In the last few months I've become adept at painting "small" with heavily thinned paint (70% lacquer thinner to 30% paint) and a .2mm needle. After reading people like Matt from Doog's models I also became a convert to the black basing technique.
In the past I had used the hairspray/chipping fluid technique in armor but following the traditional approach of thinning Tamiya acrylics 50% with water with great results and more limited success thinning it with X-20A but still useful for many applications, however, with armor my painting approach is not so subtle as with aircraft.
Since adopting the black basing technique I have not chipped anything using hairspray so I thought I might give it a try in what seems to be a recipe for disaster: Lacquer-thinned paint + several layers.
In this thread I will keep you updated with the progress of my tests. My test subject is Tamiya's 1/48 A6m5 (kit 61103) and I intend to chip it in several layers.
To do so I'm going to paint the hinomarus and the yellow stripe in the leading edge of the wings, the idea behind it is to get enough chipping so that chips of the underlying green and metal will show through.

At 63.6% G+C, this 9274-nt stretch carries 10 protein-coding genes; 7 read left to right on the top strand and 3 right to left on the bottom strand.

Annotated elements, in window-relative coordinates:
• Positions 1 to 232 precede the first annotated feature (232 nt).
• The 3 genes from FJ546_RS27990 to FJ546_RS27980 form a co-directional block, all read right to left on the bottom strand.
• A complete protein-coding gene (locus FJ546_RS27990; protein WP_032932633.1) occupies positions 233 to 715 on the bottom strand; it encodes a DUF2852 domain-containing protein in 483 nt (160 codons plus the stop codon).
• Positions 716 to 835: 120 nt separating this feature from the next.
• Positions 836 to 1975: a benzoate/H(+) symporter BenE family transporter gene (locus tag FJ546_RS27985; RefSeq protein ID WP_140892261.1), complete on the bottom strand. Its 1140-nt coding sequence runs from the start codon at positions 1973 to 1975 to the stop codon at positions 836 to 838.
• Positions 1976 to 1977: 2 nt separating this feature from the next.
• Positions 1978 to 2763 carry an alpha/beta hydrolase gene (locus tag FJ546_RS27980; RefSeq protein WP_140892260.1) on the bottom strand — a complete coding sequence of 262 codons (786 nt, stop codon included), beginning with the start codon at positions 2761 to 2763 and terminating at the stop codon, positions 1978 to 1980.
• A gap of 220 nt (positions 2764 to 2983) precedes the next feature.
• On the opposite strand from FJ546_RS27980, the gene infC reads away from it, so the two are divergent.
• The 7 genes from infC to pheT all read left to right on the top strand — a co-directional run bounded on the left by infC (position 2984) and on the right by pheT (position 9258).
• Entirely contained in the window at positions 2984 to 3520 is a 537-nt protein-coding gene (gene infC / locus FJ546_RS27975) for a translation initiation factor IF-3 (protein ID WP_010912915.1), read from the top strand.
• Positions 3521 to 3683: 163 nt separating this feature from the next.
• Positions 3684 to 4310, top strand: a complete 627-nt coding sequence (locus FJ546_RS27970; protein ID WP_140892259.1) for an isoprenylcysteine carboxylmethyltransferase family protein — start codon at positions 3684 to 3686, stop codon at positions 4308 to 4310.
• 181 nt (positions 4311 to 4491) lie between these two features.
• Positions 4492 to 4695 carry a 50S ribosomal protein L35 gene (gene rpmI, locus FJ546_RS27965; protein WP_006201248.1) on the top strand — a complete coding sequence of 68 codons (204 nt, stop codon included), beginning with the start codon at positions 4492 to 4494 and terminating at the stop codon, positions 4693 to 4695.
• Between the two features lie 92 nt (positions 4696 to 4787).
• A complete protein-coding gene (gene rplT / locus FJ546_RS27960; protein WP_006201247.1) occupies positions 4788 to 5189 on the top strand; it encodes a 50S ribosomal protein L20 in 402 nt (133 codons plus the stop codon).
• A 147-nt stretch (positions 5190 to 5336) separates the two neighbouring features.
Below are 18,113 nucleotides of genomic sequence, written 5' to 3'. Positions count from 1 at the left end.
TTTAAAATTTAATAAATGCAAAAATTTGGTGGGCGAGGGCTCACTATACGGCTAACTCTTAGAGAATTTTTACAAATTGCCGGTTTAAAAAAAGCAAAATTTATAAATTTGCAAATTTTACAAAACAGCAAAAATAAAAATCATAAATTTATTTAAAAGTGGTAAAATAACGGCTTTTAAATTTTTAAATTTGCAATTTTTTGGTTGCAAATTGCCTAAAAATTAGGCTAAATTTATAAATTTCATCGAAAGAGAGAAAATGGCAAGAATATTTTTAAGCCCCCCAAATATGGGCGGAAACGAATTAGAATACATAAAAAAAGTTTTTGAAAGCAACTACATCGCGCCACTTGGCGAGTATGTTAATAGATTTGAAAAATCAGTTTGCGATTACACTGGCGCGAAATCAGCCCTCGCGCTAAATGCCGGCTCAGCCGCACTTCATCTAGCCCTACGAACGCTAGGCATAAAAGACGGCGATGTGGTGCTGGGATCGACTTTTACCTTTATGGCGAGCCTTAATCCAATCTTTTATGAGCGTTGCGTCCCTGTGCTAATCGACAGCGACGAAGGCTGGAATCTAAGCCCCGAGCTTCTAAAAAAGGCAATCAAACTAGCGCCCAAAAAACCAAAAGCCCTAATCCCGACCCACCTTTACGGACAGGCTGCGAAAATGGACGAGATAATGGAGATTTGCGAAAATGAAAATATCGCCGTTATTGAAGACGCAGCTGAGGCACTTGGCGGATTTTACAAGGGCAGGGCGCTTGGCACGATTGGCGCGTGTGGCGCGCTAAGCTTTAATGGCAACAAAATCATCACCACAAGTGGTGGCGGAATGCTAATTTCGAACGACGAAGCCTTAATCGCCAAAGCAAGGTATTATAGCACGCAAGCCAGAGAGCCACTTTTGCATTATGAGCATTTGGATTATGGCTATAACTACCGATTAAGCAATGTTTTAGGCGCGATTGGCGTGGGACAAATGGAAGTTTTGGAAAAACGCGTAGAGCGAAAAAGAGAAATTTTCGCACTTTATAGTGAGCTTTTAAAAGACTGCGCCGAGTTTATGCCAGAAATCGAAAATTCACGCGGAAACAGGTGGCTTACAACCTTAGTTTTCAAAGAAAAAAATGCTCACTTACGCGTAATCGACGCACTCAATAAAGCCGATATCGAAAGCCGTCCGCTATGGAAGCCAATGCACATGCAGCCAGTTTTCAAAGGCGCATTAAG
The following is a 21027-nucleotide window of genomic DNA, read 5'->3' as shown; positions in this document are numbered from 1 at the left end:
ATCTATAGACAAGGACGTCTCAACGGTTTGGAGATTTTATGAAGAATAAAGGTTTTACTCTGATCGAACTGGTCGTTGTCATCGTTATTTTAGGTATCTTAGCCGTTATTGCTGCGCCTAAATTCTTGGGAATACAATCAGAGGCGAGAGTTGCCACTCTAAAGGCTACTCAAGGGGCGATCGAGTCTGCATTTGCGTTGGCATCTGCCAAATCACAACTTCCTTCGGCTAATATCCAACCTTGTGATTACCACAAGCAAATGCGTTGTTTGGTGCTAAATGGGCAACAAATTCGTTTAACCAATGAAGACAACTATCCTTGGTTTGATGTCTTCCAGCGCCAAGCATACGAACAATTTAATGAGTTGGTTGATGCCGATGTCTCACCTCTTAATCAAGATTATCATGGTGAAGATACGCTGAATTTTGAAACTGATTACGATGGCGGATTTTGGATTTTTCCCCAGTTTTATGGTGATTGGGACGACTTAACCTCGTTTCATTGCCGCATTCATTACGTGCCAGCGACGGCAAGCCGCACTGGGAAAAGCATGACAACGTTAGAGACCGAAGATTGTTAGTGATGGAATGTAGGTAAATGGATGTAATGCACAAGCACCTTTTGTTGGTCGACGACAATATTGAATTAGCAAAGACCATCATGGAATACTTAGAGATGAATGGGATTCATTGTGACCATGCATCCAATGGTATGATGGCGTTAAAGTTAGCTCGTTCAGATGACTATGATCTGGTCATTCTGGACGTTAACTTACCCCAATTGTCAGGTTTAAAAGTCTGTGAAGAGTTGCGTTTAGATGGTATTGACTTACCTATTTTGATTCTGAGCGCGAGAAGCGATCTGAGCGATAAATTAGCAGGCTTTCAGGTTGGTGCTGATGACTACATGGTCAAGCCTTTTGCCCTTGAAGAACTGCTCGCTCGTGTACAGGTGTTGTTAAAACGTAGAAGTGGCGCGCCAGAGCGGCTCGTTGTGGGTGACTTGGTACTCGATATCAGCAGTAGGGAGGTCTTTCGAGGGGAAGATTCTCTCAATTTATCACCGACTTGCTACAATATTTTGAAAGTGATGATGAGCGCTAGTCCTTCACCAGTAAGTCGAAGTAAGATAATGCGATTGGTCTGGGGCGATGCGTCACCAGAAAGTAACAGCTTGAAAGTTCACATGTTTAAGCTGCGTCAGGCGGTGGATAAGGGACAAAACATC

This is the intended sequence
1. Vallejo Metal Color dull aluminum
2. Lacquer based clear coat? (still undecided)
3. Ammo scratches effects
4. Black basing with Tamiya XF-1, XF-12 for the underside and XF-70 for the top surfaces, chipping more heavily than usual the areas where the hinomarus will be painted
5. Scratches effects again (only in the hinomarus and leading edge)
6. If everything goes well I'll have some multi-layered chips with green and aluminum around the red and yellow.
Now I'm sure many of you will cringe when reading this and probably think there is no way that will work. There are two main areas of concern here, one is the lacque thinner, which doesn't chip as well as water-based and the other concern is the black base showing through between the bare metal and the top coat.
Well, I've already done some testing in my paint mule and the results are surpisingly positive. Then I went ahead and I have already painted and chipped the underside of the zero (no hinomarus yet). The preliminary observations I have is that for some reason chipping was easier in the paint mule than on the final subject. However, the results in the final subject are quite subtle and in my opinion more interesting than on the paint mule.
Unfortunately I don't have any photos but I'll try to post them as soon as possible which I'm sure will be easier to understand than all the nonsense I wrote here.